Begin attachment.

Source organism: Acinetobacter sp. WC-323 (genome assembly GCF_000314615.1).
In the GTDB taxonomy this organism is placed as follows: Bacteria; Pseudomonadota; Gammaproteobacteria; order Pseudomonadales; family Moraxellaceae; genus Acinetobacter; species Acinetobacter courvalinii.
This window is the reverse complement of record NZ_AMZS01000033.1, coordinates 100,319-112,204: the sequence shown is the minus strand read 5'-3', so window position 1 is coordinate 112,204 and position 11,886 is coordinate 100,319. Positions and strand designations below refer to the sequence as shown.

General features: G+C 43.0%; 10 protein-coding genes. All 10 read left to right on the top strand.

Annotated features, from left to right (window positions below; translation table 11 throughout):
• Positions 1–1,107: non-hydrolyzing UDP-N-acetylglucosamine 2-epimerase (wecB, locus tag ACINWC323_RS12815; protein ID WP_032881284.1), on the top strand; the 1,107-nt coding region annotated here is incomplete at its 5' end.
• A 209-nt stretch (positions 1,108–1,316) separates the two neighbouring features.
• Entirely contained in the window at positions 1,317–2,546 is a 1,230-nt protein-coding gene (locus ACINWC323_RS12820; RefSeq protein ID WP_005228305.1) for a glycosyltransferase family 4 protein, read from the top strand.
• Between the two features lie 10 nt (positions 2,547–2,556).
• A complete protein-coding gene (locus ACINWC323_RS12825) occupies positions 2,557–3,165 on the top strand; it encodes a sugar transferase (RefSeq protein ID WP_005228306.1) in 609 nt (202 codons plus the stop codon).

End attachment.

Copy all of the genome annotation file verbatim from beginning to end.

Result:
Source organism: Acinetobacter sp. WC-323 (genome assembly GCF_000314615.1).
In the GTDB taxonomy this organism is placed as follows: Bacteria; Pseudomonadota; Gammaproteobacteria; order Pseudomonadales; family Moraxellaceae; genus Acinetobacter; species Acinetobacter courvalinii.
This window is the reverse complement of record NZ_AMZS01000033.1, coordinates 100,319-112,204: the sequence shown is the minus strand read 5'-3', so window position 1 is coordinate 112,204 and position 11,886 is coordinate 100,319. Positions and strand designations below refer to the sequence as shown.

General features: G+C 43.0%; 10 protein-coding genes. All 10 read left to right on the top strand.

Annotated features, from left to right (window positions below; translation table 11 throughout):
• Positions 1–1,107: non-hydrolyzing UDP-N-acetylglucosamine 2-epimerase (wecB, locus tag ACINWC323_RS12815; protein ID WP_032881284.1), on the top strand; the 1,107-nt coding region annotated here is incomplete at its 5' end.
• A 209-nt stretch (positions 1,108–1,316) separates the two neighbouring features.
• Entirely contained in the window at positions 1,317–2,546 is a 1,230-nt protein-coding gene (locus ACINWC323_RS12820; RefSeq protein ID WP_005228305.1) for a glycosyltransferase family 4 protein, read from the top strand.
• Between the two features lie 10 nt (positions 2,547–2,556).
• A complete protein-coding gene (locus ACINWC323_RS12825) occupies positions 2,557–3,165 on the top strand; it encodes a sugar transferase (RefSeq protein ID WP_005228306.1) in 609 nt (202 codons plus the stop codon).